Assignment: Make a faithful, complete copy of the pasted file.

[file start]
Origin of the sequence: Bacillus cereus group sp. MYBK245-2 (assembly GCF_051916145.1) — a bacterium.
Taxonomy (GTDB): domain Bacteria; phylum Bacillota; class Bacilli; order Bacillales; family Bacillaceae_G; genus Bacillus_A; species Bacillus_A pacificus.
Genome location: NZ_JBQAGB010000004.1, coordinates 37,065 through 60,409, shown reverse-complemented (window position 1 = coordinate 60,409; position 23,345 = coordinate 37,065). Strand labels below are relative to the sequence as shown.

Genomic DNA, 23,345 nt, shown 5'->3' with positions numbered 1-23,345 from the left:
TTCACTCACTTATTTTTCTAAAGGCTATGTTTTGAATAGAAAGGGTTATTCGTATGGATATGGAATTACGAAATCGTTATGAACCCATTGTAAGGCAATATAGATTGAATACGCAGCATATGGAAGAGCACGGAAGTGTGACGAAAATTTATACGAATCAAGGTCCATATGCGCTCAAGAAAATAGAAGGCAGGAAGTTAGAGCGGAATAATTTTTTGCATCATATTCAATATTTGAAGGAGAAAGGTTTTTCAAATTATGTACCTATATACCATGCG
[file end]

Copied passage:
Origin of the sequence: Bacillus cereus group sp. MYBK245-2 (assembly GCF_051916145.1) — a bacterium.
Taxonomy (GTDB): domain Bacteria; phylum Bacillota; class Bacilli; order Bacillales; family Bacillaceae_G; genus Bacillus_A; species Bacillus_A pacificus.
Genome location: NZ_JBQAGB010000004.1, coordinates 37,065 through 60,409, shown reverse-complemented (window position 1 = coordinate 60,409; position 23,345 = coordinate 37,065). Strand labels below are relative to the sequence as shown.

Genomic DNA, 23,345 nt, shown 5'->3' with positions numbered 1-23,345 from the left:
TTCACTCACTTATTTTTCTAAAGGCTATGTTTTGAATAGAAAGGGTTATTCGTATGGATATGGAATTACGAAATCGTTATGAACCCATTGTAAGGCAATATAGATTGAATACGCAGCATATGGAAGAGCACGGAAGTGTGACGAAAATTTATACGAATCAAGGTCCATATGCGCTCAAGAAAATAGAAGGCAGGAAGTTAGAGCGGAATAATTTTTTGCATCATATTCAATATTTGAAGGAGAAAGGTTTTTCAAATTATGTACCTATATACCATGCG